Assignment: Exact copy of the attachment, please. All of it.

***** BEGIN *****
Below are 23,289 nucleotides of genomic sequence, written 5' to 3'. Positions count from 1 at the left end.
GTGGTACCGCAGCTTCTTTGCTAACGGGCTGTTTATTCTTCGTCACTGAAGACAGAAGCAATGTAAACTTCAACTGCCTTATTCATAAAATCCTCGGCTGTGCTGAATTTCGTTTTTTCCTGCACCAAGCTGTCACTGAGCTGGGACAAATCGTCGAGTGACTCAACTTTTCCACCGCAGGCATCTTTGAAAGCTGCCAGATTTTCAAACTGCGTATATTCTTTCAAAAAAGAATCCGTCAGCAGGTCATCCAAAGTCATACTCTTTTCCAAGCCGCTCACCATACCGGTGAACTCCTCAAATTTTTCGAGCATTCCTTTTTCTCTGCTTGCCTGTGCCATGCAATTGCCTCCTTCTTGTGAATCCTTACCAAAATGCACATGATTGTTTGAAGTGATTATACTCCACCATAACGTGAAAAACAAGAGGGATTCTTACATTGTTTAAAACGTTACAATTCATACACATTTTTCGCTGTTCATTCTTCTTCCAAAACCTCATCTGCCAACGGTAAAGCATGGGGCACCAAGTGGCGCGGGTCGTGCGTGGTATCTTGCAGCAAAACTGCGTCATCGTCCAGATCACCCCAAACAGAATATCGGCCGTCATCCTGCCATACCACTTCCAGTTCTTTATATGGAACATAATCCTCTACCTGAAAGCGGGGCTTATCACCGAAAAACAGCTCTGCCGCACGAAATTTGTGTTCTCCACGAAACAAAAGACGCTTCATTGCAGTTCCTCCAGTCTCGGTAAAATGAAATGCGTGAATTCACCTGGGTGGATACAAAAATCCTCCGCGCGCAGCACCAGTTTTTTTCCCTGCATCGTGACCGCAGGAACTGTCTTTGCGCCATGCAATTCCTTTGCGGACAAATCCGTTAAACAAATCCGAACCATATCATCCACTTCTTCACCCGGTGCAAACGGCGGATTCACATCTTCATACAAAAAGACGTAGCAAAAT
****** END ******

Below are 23,289 nucleotides of genomic sequence, written 5' to 3'. Positions count from 1 at the left end.
GTGGTACCGCAGCTTCTTTGCTAACGGGCTGTTTATTCTTCGTCACTGAAGACAGAAGCAATGTAAACTTCAACTGCCTTATTCATAAAATCCTCGGCTGTGCTGAATTTCGTTTTTTCCTGCACCAAGCTGTCACTGAGCTGGGACAAATCGTCGAGTGACTCAACTTTTCCACCGCAGGCATCTTTGAAAGCTGCCAGATTTTCAAACTGCGTATATTCTTTCAAAAAAGAATCCGTCAGCAGGTCATCCAAAGTCATACTCTTTTCCAAGCCGCTCACCATACCGGTGAACTCCTCAAATTTTTCGAGCATTCCTTTTTCTCTGCTTGCCTGTGCCATGCAATTGCCTCCTTCTTGTGAATCCTTACCAAAATGCACATGATTGTTTGAAGTGATTATACTCCACCATAACGTGAAAAACAAGAGGGATTCTTACATTGTTTAAAACGTTACAATTCATACACATTTTTCGCTGTTCATTCTTCTTCCAAAACCTCATCTGCCAACGGTAAAGCATGGGGCACCAAGTGGCGCGGGTCGTGCGTGGTATCTTGCAGCAAAACTGCGTCATCGTCCAGATCACCCCAAACAGAATATCGGCCGTCATCCTGCCATACCACTTCCAGTTCTTTATATGGAACATAATCCTCTACCTGAAAGCGGGGCTTATCACCGAAAAACAGCTCTGCCGCACGAAATTTGTGTTCTCCACGAAACAAAAGACGCTTCATTGCAGTTCCTCCAGTCTCGGTAAAATGAAATGCGTGAATTCACCTGGGTGGATACAAAAATCCTCCGCGCGCAGCACCAGTTTTTTTCCCTGCATCGTGACCGCAGGAACTGTCTTTGCGCCATGCAATTCCTTTGCGGACAAATCCGTTAAACAAATCCGAACCATATCATCCACTTCTTCACCCGGTGCAAACGGCGGATTCACATCTTCATACAAAAAGACGTAGCAAAAT